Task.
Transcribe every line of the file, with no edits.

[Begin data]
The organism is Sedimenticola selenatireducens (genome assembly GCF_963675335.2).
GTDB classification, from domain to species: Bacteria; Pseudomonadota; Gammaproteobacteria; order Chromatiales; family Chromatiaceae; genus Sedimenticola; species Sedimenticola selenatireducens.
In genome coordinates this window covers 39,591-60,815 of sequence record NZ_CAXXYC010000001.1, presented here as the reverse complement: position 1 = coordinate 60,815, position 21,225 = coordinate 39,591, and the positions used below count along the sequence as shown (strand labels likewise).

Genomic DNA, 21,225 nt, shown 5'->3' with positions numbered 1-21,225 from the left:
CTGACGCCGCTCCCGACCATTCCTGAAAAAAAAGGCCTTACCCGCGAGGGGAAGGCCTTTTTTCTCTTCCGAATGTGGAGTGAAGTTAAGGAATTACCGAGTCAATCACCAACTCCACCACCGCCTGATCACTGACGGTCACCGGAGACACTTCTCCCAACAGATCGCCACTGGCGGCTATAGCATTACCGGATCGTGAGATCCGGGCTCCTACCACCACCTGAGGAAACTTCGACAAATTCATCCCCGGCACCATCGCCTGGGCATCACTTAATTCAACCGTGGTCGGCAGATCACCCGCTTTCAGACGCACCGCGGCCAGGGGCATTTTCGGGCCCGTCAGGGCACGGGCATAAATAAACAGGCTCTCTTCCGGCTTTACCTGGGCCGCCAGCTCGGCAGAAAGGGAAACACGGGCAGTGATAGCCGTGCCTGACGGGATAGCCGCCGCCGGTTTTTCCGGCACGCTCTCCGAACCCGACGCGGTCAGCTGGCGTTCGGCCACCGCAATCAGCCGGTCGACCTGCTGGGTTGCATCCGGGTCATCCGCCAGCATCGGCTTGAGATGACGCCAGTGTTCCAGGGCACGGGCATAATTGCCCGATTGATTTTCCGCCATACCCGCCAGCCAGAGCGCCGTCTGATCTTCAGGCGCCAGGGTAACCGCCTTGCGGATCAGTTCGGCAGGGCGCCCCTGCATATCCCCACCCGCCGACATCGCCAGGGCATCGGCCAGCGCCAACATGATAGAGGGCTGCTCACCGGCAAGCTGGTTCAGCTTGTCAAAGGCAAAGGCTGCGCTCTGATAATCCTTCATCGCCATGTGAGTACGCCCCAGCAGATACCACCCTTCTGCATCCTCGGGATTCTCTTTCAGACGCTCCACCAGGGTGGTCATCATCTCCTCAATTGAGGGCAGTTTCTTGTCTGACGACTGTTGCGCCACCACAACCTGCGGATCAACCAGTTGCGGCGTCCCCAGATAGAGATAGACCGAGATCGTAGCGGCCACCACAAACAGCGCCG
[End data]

The organism is Sedimenticola selenatireducens (genome assembly GCF_963675335.2).
GTDB classification, from domain to species: Bacteria; Pseudomonadota; Gammaproteobacteria; order Chromatiales; family Chromatiaceae; genus Sedimenticola; species Sedimenticola selenatireducens.
In genome coordinates this window covers 39,591-60,815 of sequence record NZ_CAXXYC010000001.1, presented here as the reverse complement: position 1 = coordinate 60,815, position 21,225 = coordinate 39,591, and the positions used below count along the sequence as shown (strand labels likewise).

Genomic DNA, 21,225 nt, shown 5'->3' with positions numbered 1-21,225 from the left:
CTGACGCCGCTCCCGACCATTCCTGAAAAAAAAGGCCTTACCCGCGAGGGGAAGGCCTTTTTTCTCTTCCGAATGTGGAGTGAAGTTAAGGAATTACCGAGTCAATCACCAACTCCACCACCGCCTGATCACTGACGGTCACCGGAGACACTTCTCCCAACAGATCGCCACTGGCGGCTATAGCATTACCGGATCGTGAGATCCGGGCTCCTACCACCACCTGAGGAAACTTCGACAAATTCATCCCCGGCACCATCGCCTGGGCATCACTTAATTCAACCGTGGTCGGCAGATCACCCGCTTTCAGACGCACCGCGGCCAGGGGCATTTTCGGGCCCGTCAGGGCACGGGCATAAATAAACAGGCTCTCTTCCGGCTTTACCTGGGCCGCCAGCTCGGCAGAAAGGGAAACACGGGCAGTGATAGCCGTGCCTGACGGGATAGCCGCCGCCGGTTTTTCCGGCACGCTCTCCGAACCCGACGCGGTCAGCTGGCGTTCGGCCACCGCAATCAGCCGGTCGACCTGCTGGGTTGCATCCGGGTCATCCGCCAGCATCGGCTTGAGATGACGCCAGTGTTCCAGGGCACGGGCATAATTGCCCGATTGATTTTCCGCCATACCCGCCAGCCAGAGCGCCGTCTGATCTTCAGGCGCCAGGGTAACCGCCTTGCGGATCAGTTCGGCAGGGCGCCCCTGCATATCCCCACCCGCCGACATCGCCAGGGCATCGGCCAGCGCCAACATGATAGAGGGCTGCTCACCGGCAAGCTGGTTCAGCTTGTCAAAGGCAAAGGCTGCGCTCTGATAATCCTTCATCGCCATGTGAGTACGCCCCAGCAGATACCACCCTTCTGCATCCTCGGGATTCTCTTTCAGACGCTCCACCAGGGTGGTCATCATCTCCTCAATTGAGGGCAGTTTCTTGTCTGACGACTGTTGCGCCACCACAACCTGCGGATCAACCAGTTGCGGCGTCCCCAGATAGAGATAGACCGAGATCGTAGCGGCCACCACAAACAGCGCCG